Global downturn hits Irish exports

 

IRELAND’S TRADE surplus narrowed to €3.7 billion in October as exports retreated and imports ticked higher.

The decline comes after the trade surplus recorded a record high of €4.7 billion in September.

The data from the Central Statistics Office showed seasonally-adjusted exports declined 4.5 per cent in October while imports increased by 2.6 per cent.

On an unadjusted basis, exports in October were worth €7.52 billion, unchanged from a year earlier, while imports were €3.89 billion, a rise of 7 per cent.

In the first nine months of the year, exports rose by 4 per cent to €69.43 billion. That was driven by exports of medical and pharmaceutical products, which rose by 11 per cent or €1.9 billion.

Organic chemicals were 10 per cent higher, and petroleum exports grew by 51 per cent or €325 million.

Goods exported to the US grew by 4 per cent, a region that still accounts for the majority of Ireland’s exports. Imports rose by 6 per cent to €36.19 billion over the nine-month period.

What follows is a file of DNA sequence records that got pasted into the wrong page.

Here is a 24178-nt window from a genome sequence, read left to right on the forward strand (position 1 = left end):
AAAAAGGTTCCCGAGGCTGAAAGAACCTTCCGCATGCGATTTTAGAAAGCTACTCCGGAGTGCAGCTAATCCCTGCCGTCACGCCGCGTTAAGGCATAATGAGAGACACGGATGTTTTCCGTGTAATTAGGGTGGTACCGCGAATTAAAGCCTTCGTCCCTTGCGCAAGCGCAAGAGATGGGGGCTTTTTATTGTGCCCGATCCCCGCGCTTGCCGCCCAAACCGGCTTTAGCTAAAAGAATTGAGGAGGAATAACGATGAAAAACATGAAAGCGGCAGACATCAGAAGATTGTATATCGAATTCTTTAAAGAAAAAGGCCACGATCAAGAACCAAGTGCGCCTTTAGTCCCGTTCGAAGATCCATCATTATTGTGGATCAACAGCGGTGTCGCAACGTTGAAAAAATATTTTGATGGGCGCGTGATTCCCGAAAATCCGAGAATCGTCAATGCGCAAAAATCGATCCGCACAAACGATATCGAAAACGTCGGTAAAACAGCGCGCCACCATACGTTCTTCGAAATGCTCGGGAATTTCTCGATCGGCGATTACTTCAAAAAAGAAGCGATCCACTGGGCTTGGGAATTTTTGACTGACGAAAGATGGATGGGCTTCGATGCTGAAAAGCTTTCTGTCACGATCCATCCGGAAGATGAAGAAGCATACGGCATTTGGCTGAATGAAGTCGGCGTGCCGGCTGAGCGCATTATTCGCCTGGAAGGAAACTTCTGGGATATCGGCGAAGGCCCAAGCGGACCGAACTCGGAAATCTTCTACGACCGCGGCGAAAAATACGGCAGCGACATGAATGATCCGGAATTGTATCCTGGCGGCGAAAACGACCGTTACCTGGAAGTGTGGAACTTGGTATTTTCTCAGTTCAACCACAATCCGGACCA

Analysts had been expecting the decline, with the global slowdown hitting the export market.

Bloxham chief economist Alan McQuaid said the overall data was “solid”, given the economic backdrop.

“The bottom line is that Ireland’s external trade performance has held up remarkably well in the year to date, which is why we’ve pushed up our overall GDP growth forecast for 2011 to 1.1 per cent from 0.8 per cent previously,” he said.

“But the worry is now that export growth will weaken in the coming months on the back of the deteriorating world economic backdrop, and a fall-off in global demand, hampering Ireland’s recovery prospects in the process.”